Successful Rescue Therapy with Pumpless Extracorporeal Carbon Dioxide Removal in a Patient with Persistent Air Leakage due to Empyema
Jaeyoung Cho, Yeon Joo Lee, Jae-Ho Lee, Choon-Taek Lee, Young-Jae Cho
Korean J Crit Care Med. 2017;32(3):284-290.   Published online November 14, 2016
DOI: https://doi.org/10.4266/kjccm.2016.00185
  • 8,519 View
  • 130 Download
AbstractAbstract PDF
A young metastatic lung cancer patient developed empyema due to an infection with carbapenem-resistant Acinetobacter baumannii. Hydropneumothorax was detected and managed by a tube thoracotomy. However, persistent air leakage through the chest tube was observed due to the presence of a bronchopleural fistula (BPF). As hypercapnic respiratory failure had progressed and the large air leak did not diminish by conservative management, a pumpless extracorporeal lung assist (pECLA) device was inserted. The pECLA allowed the patient to be weaned from mechanical ventilation and the BPF to heal. The present case shows the effective application of pECLA in a patient with empyema complicated with BPF and severe hypercapnic respiratory failure. pECLA enabled us to minimize airway pressure to aid in the closure of the BPF in the mechanically ventilated patient.
Guideline
Pulmonary
Clinical Practice Guideline of Acute Respiratory Distress Syndrome
Young-Jae Cho, Jae Young Moon, Ein-Soon Shin, Je Hyeong Kim, Hoon Jung, So Young Park, Ho Cheol Kim, Yun Su Sim, Chin Kook Rhee, Jaemin Lim, Seok Jeong Lee, Won-Yeon Lee, Hyun Jeong Lee, Sang Hyun Kwak, Eun Kyeong Kang, Kyung Soo Chung, Won-Il Choi, The Korean Society of Critical Care Medicine and the Korean Academy of Tuberculosis and Respiratory Diseases Consensus Group
Korean J Crit Care Med. 2016;31(2):76-100.   Published online May 31, 2016
DOI: https://doi.org/10.4266/kjccm.2016.31.2.76
  • 16,619 View
  • 351 Download
  • 6 Crossref
AbstractAbstract PDF
There is no well-stated practical guideline for mechanically ventilated patients with or without acute respiratory distress syndrome (ARDS). We generate strong (1) and weak (2) grade of recommendations based on high (A), moderate (B) and low (C) grade in the quality of evidence. In patients with ARDS, we recommend low tidal volume ventilation (1A) and prone position if it is not contraindicated (1B) to reduce their mortality. However, we did not support high-frequency oscillatory ventilation (1B) and inhaled nitric oxide (1A) as a standard treatment. We also suggest high positive end-expiratory pressure (2B), extracorporeal membrane oxygenation as a rescue therapy (2C), and neuromuscular blockage for 48 hours after starting mechanical ventilation (2B). The application of recruitment maneuver may reduce mortality (2B), however, the use of systemic steroids cannot reduce mortality (2B). In mechanically ventilated patients, we recommend light sedation (1B) and low tidal volume even without ARDS (1B) and suggest lung protective ventilation strategy during the operation to lower the incidence of lung complications including ARDS (2B). Early tracheostomy in mechanically ventilated patients can be performed only in limited patients (2A). In conclusion, of 12 recommendations, nine were in the management of ARDS, and three for mechanically ventilated patients.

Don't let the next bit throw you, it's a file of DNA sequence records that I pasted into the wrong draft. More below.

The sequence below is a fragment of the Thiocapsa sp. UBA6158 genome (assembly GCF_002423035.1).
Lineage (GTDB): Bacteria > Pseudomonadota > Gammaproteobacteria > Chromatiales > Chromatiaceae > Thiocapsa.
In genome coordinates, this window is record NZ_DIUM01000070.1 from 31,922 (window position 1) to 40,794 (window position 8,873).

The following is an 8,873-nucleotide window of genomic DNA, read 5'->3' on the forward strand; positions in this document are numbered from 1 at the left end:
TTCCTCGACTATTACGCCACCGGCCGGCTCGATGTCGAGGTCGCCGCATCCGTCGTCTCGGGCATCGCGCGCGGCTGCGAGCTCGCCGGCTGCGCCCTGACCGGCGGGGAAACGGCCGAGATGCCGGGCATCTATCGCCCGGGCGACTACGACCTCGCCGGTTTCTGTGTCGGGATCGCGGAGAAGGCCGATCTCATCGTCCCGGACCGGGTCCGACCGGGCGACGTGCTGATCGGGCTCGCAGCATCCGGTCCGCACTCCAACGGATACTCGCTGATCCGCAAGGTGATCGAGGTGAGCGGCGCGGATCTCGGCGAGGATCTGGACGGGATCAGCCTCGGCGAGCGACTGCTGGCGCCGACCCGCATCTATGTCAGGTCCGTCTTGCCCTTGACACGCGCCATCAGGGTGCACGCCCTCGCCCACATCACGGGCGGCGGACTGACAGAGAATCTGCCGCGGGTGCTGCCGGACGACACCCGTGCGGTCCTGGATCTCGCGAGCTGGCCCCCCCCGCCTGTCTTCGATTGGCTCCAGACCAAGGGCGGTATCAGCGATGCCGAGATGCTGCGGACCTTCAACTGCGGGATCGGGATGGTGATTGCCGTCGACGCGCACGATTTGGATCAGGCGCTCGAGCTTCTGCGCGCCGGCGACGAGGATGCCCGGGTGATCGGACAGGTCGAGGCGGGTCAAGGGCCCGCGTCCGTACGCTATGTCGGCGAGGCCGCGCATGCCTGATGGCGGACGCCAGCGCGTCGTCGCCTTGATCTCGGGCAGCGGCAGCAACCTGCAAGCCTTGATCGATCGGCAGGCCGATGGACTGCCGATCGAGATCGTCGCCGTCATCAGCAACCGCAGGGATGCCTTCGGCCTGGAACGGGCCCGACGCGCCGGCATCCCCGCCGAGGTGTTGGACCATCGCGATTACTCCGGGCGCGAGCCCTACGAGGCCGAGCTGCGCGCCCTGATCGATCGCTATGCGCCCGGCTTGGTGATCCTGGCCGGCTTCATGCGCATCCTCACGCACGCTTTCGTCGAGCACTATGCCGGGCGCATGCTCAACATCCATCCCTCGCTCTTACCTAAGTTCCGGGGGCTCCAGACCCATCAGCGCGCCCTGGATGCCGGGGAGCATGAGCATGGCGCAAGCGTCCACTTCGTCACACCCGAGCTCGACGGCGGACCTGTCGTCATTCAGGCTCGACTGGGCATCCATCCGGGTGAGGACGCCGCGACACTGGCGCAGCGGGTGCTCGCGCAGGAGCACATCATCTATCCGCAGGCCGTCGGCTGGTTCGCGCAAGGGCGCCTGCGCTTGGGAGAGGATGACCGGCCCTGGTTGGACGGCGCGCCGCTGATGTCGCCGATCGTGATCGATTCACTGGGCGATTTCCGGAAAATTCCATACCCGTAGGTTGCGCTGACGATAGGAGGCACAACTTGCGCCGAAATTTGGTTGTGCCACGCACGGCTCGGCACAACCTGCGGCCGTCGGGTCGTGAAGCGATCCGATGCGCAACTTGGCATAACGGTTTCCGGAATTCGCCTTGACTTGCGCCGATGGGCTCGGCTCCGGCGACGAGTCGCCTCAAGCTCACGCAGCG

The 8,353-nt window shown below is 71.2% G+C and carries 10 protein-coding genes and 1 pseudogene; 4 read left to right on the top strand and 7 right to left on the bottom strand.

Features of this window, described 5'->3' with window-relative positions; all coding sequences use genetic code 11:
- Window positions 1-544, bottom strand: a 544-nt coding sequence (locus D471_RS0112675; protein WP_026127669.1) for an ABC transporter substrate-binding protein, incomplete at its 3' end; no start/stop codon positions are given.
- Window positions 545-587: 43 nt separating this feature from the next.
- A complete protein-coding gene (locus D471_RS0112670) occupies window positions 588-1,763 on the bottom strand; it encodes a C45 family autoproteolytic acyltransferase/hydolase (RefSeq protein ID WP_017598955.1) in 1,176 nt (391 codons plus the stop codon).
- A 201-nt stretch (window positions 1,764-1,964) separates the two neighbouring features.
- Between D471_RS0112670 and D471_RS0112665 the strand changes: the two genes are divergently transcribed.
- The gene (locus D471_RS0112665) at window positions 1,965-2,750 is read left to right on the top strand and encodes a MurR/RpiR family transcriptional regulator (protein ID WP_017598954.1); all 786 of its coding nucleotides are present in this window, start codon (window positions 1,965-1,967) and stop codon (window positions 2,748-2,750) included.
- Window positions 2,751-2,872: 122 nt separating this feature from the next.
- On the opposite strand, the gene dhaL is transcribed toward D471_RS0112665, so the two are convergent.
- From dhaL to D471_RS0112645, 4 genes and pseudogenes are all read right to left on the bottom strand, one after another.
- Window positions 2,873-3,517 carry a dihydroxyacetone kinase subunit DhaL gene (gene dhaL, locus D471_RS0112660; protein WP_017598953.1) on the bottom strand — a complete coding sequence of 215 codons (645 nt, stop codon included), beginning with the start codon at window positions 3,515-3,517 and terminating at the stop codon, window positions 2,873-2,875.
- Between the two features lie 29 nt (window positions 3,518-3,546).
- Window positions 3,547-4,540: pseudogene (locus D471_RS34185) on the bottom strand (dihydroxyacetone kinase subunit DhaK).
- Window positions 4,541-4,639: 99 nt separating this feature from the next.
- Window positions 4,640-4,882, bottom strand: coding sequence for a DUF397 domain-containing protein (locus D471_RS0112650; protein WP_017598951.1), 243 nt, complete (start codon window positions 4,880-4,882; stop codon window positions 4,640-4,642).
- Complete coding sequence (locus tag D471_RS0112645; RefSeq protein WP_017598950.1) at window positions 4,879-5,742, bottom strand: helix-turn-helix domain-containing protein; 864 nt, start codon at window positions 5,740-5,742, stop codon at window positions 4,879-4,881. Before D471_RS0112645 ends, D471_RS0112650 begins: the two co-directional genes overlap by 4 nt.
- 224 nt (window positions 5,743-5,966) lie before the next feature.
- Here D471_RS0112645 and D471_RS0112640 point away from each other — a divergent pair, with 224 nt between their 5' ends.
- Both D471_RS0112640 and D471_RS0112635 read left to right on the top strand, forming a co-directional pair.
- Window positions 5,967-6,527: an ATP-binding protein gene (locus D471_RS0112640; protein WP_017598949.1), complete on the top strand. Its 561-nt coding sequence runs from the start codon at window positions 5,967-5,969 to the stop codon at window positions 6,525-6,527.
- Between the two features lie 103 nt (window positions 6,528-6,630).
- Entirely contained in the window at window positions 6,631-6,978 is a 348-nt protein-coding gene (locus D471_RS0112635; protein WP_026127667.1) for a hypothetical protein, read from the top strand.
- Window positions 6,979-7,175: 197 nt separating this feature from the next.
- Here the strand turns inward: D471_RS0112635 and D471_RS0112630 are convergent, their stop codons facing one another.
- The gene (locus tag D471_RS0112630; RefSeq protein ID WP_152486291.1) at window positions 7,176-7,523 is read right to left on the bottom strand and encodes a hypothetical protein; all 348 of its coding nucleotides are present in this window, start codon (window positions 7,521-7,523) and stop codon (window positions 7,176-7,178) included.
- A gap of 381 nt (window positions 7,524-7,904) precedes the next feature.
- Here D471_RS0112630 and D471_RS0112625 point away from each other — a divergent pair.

Citations

Citations to this article as recorded by  
  • Association between mechanical power and intensive care unit mortality in Korean patients under pressure-controlled ventilation
    Jae Kyeom Sim, Sang-Min Lee, Hyung Koo Kang, Kyung Chan Kim, Young Sam Kim, Yun Seong Kim, Won-Yeon Lee, Sunghoon Park, So Young Park, Ju-Hee Park, Yun Su Sim, Kwangha Lee, Yeon Joo Lee, Jin Hwa Lee, Heung Bum Lee, Chae-Man Lim, Won-Il Choi, Ji Young Hong
    Acute and Critical Care.2024; 39(1): 91.     CrossRef
  • Predicting factors associated with prolonged intensive care unit stay of patients with COVID-19
    Won Ho Han, Jae Hoon Lee, June Young Chun, Young Ju Choi, Youseok Kim, Mira Han, Jee Hee Kim
    Acute and Critical Care.2023; 38(1): 41.     CrossRef
  • Treatment of acute respiratory failure: invasive mechanical ventilation
    Young Sam Kim
    Journal of the Korean Medical Association.2022; 65(3): 151.     CrossRef
  • Treatment of acute respiratory failure: extracorporeal membrane oxygenation
    Jin-Young Kim, Sang-Bum Hong
    Journal of the Korean Medical Association.2022; 65(3): 157.     CrossRef
  • Prolonged glucocorticoid treatment in acute respiratory distress syndrome – Authors' reply
    Rob Mac Sweeney, Daniel F McAuley
    The Lancet.2017; 389(10078): 1516.     CrossRef
  • Prolonged Glucocorticoid Treatment in ARDS: Impact on Intensive Care Unit-Acquired Weakness
    Gianfranco Umberto Meduri, Andreas Schwingshackl, Greet Hermans
    Frontiers in Pediatrics.2016;[Epub]     CrossRef
Original Article
Basic science and research
The Anti-Inflammatory Effect of Arginine-Vasopressin on Lipopolysaccharide-Induced IκBα/Nuclear Factor-κB Cascade
Jisoo Park, Eun Young Eo, Kyoung-Hee Lee, Jong Sun Park, Jae-Ho Lee, Chul-Gyu Yoo, Choon-Taek Lee, Young-Jae Cho